The Padres previously operated as the Portland Beavers, but were forced out of the city after the 2010 season when their PGE Park home was converted to a soccer stadium. San Diego Padres owner Jeff Moorad then purchased the club with the intent of relocating the club to Escondido, a city just 30 miles from San Diego. The team moved to Tucson as a stopgap solution while Moorad's ownership group worked to secure funding for a new stadium in the Escondido area (often referred to as California's "North County").
Those funds may never materialize. The state budget passed by the California legislature in July eliminated redevelopment agencies, and last month the state Supreme Court upheld this decision. This turn of events has stripped Escondido of the public redevelopment funds it would have used to build the stadium. Escondido had supported the idea of a new ballpark, but only if it was paid for by the redevelopment funds. The San Diego Union-Tribune reported that the city has spent $350,000 on environmental studies in preparation for ballpark construction, in addition to spending more than $11 million on land in the proposed stadium area.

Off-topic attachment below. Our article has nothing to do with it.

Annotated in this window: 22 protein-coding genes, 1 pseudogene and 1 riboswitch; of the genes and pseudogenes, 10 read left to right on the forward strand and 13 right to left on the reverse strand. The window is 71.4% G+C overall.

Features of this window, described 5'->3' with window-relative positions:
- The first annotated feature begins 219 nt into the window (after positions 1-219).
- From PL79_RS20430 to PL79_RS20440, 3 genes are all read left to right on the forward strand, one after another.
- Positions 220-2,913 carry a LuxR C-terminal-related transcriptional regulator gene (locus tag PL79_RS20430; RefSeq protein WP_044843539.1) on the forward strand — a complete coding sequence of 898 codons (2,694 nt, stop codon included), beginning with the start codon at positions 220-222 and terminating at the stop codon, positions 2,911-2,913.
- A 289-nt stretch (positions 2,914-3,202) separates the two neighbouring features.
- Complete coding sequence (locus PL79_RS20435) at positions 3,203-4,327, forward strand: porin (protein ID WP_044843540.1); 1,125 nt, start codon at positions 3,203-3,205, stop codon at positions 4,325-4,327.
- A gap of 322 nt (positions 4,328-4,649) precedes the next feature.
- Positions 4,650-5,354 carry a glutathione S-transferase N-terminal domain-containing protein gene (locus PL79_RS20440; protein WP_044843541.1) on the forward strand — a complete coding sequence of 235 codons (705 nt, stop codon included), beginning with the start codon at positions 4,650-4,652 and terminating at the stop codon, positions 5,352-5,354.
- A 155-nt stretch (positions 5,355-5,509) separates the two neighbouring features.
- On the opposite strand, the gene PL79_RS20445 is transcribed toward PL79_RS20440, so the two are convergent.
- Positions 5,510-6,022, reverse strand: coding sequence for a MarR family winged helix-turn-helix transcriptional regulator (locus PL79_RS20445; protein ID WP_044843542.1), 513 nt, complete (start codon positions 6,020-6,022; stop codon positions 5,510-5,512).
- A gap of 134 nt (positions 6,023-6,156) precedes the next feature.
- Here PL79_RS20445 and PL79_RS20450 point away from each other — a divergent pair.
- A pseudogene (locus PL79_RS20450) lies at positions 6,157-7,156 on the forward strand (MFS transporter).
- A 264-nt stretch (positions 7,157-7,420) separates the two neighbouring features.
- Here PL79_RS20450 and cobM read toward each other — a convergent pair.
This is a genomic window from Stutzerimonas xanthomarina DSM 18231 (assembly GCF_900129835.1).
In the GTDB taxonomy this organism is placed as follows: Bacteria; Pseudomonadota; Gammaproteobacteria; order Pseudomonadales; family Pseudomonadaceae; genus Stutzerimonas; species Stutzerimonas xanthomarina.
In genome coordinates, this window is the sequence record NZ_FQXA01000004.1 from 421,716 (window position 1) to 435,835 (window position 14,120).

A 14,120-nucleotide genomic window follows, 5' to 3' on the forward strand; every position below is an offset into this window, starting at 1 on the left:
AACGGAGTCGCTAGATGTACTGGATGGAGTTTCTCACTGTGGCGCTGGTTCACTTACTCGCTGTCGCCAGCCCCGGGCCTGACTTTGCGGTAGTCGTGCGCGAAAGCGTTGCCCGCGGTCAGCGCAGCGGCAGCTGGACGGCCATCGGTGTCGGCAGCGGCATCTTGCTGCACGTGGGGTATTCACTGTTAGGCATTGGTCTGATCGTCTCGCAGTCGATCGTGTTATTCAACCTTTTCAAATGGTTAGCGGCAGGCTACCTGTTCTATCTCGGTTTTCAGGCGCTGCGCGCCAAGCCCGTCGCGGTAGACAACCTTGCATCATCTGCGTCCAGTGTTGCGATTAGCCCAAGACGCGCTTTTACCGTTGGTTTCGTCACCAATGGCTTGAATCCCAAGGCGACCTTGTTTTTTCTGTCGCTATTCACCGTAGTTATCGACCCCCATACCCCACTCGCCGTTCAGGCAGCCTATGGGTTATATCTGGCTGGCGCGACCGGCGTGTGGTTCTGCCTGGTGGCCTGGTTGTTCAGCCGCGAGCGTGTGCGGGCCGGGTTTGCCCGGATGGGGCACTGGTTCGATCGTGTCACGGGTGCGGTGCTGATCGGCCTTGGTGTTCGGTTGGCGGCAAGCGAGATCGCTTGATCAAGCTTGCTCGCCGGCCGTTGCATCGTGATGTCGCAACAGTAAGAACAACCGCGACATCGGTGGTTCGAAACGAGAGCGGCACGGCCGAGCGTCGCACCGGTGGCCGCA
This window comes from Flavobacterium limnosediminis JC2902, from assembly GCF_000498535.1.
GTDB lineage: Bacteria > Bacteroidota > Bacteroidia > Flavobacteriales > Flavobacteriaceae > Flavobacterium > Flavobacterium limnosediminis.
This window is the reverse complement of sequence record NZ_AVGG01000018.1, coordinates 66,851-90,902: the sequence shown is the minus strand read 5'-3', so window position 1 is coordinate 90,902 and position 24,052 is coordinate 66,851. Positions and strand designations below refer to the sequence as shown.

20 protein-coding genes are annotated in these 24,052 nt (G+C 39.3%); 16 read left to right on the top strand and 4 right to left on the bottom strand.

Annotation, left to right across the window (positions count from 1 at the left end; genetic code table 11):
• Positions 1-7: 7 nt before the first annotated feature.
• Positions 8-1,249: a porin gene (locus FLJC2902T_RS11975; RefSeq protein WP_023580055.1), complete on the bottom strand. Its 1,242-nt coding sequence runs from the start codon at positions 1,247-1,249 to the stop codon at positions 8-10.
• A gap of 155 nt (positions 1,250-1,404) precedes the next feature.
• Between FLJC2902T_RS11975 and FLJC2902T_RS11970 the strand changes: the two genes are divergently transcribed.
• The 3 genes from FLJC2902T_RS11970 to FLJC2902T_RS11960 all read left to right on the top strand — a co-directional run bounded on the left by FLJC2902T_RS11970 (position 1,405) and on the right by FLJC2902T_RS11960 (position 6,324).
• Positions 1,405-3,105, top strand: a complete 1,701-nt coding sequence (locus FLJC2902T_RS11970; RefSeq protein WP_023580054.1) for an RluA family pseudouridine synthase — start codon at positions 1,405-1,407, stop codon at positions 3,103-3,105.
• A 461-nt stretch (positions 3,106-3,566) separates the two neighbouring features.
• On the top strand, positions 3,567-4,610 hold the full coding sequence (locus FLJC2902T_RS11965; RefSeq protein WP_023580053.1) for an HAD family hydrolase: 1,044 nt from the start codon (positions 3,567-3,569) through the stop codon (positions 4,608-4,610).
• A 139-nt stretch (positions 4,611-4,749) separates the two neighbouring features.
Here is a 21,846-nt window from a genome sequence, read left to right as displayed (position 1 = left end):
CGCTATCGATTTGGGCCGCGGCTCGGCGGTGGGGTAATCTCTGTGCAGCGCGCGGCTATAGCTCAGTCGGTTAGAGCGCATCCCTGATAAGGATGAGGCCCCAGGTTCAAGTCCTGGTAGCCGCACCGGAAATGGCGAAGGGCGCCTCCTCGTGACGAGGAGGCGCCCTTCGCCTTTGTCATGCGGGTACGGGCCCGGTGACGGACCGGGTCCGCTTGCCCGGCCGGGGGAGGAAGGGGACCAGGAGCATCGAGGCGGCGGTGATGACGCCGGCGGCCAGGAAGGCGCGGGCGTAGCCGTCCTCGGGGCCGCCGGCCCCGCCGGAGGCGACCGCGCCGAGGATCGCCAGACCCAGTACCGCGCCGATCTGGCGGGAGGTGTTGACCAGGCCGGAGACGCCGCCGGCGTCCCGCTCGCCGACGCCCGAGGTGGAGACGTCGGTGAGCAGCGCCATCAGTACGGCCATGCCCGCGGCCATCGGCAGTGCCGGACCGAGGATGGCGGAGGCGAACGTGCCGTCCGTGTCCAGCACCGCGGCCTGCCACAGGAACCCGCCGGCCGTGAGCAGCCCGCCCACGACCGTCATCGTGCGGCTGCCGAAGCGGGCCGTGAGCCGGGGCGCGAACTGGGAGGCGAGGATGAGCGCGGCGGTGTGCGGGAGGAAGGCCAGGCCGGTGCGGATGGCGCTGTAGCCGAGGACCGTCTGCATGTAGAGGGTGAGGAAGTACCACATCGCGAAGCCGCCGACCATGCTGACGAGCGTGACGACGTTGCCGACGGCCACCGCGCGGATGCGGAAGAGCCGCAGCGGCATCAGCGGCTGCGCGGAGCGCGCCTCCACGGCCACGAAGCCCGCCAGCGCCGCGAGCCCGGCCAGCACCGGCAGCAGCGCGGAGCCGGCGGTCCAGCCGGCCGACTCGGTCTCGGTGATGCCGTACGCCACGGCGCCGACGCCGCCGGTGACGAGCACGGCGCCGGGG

Moorad said his ownership group would "probably sell the team if it is not located in the North County," according to the San Diego Union-Tribune.
"We heard from three cities outside the state," Moorad told the paper, which reported that El Paso, Texas, is among the cities interested. "We have not heard directly from any city inside the state (of California). We needed to wait for the Supreme Court decision before we considered alternatives. In the next 90 days we will know if there is any serious interest in the North County.
"Escondido has been and remains our first choice. At this point, we will reconsider our options," Moorad said. "It is still our preference to be in the North County. Some in the North County are talking about other options. ... Those would have to develop quickly as we also pursue the opportunity to sell the club. We have been patient for more than a year."
The one certainty is that the club will remain in Tucson's Kino Stadium for at least the 2012 season. The facility is a viable option for the team as it previously hosted the PCL's Tucson Sidewinders (who relocated to Reno in 2009) and Major League Spring Training games. The Padres finished last in attendance in the Pacific Coast League last season, drawing 3,410 fans on average (Round Rock led the circuit with more than 8,500 per game).